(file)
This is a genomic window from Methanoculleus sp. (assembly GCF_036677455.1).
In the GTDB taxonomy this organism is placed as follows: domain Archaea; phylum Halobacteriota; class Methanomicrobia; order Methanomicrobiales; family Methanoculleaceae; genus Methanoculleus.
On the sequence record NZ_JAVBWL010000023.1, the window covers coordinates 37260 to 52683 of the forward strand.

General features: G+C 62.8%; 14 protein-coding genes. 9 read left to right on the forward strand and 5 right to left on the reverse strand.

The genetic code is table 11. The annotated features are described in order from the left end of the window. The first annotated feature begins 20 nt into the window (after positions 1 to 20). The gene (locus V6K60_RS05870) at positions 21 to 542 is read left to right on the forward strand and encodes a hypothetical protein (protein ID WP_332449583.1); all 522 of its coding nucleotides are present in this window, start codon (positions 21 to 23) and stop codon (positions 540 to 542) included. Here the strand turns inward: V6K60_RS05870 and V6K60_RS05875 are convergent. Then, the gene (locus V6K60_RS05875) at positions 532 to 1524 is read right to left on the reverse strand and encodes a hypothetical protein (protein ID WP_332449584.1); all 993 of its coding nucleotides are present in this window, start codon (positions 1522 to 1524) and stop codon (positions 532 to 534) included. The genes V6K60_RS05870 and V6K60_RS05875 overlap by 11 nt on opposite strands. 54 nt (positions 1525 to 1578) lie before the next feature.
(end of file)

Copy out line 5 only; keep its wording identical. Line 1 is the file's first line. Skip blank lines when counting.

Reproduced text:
The genetic code is table 11. The annotated features are described in order from the left end of the window. The first annotated feature begins 20 nt into the window (after positions 1 to 20). The gene (locus V6K60_RS05870) at positions 21 to 542 is read left to right on the forward strand and encodes a hypothetical protein (protein ID WP_332449583.1); all 522 of its coding nucleotides are present in this window, start codon (positions 21 to 23) and stop codon (positions 540 to 542) included. Here the strand turns inward: V6K60_RS05870 and V6K60_RS05875 are convergent. Then, the gene (locus V6K60_RS05875) at positions 532 to 1524 is read right to left on the reverse strand and encodes a hypothetical protein (protein ID WP_332449584.1); all 993 of its coding nucleotides are present in this window, start codon (positions 1522 to 1524) and stop codon (positions 532 to 534) included. The genes V6K60_RS05870 and V6K60_RS05875 overlap by 11 nt on opposite strands. 54 nt (positions 1525 to 1578) lie before the next feature.